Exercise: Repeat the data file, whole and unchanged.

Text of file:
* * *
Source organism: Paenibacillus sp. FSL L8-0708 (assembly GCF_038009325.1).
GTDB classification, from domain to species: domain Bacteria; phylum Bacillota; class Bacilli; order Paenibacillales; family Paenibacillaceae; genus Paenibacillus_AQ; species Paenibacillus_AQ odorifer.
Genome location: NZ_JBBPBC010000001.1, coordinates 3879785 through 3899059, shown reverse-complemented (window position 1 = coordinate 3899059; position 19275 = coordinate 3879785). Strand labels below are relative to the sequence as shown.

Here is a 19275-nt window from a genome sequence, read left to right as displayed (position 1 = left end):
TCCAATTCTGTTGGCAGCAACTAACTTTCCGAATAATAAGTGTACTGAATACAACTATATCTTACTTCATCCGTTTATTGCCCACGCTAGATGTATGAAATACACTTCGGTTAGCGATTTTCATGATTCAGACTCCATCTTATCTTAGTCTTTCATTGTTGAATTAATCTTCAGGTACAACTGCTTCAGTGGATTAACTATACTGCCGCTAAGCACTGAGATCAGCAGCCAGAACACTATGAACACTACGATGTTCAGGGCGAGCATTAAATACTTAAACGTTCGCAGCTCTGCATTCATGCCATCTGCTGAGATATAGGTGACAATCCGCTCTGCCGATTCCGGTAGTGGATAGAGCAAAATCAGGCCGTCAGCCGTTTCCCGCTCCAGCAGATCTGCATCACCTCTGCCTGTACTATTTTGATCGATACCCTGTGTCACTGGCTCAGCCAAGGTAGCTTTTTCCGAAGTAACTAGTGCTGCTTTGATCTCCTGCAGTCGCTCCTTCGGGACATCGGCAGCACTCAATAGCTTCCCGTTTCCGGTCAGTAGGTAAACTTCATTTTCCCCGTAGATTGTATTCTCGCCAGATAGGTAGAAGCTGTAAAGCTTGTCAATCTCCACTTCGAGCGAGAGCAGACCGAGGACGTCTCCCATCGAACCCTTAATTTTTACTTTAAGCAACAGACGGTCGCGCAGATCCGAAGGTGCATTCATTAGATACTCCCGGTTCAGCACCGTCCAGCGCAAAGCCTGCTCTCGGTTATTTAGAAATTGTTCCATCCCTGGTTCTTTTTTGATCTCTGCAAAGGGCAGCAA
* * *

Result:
Source organism: Paenibacillus sp. FSL L8-0708 (assembly GCF_038009325.1).
GTDB classification, from domain to species: domain Bacteria; phylum Bacillota; class Bacilli; order Paenibacillales; family Paenibacillaceae; genus Paenibacillus_AQ; species Paenibacillus_AQ odorifer.
Genome location: NZ_JBBPBC010000001.1, coordinates 3879785 through 3899059, shown reverse-complemented (window position 1 = coordinate 3899059; position 19275 = coordinate 3879785). Strand labels below are relative to the sequence as shown.

Here is a 19275-nt window from a genome sequence, read left to right as displayed (position 1 = left end):
TCCAATTCTGTTGGCAGCAACTAACTTTCCGAATAATAAGTGTACTGAATACAACTATATCTTACTTCATCCGTTTATTGCCCACGCTAGATGTATGAAATACACTTCGGTTAGCGATTTTCATGATTCAGACTCCATCTTATCTTAGTCTTTCATTGTTGAATTAATCTTCAGGTACAACTGCTTCAGTGGATTAACTATACTGCCGCTAAGCACTGAGATCAGCAGCCAGAACACTATGAACACTACGATGTTCAGGGCGAGCATTAAATACTTAAACGTTCGCAGCTCTGCATTCATGCCATCTGCTGAGATATAGGTGACAATCCGCTCTGCCGATTCCGGTAGTGGATAGAGCAAAATCAGGCCGTCAGCCGTTTCCCGCTCCAGCAGATCTGCATCACCTCTGCCTGTACTATTTTGATCGATACCCTGTGTCACTGGCTCAGCCAAGGTAGCTTTTTCCGAAGTAACTAGTGCTGCTTTGATCTCCTGCAGTCGCTCCTTCGGGACATCGGCAGCACTCAATAGCTTCCCGTTTCCGGTCAGTAGGTAAACTTCATTTTCCCCGTAGATTGTATTCTCGCCAGATAGGTAGAAGCTGTAAAGCTTGTCAATCTCCACTTCGAGCGAGAGCAGACCGAGGACGTCTCCCATCGAACCCTTAATTTTTACTTTAAGCAACAGACGGTCGCGCAGATCCGAAGGTGCATTCATTAGATACTCCCGGTTCAGCACCGTCCAGCGCAAAGCCTGCTCTCGGTTATTTAGAAATTGTTCCATCCCTGGTTCTTTTTTGATCTCTGCAAAGGGCAGCAA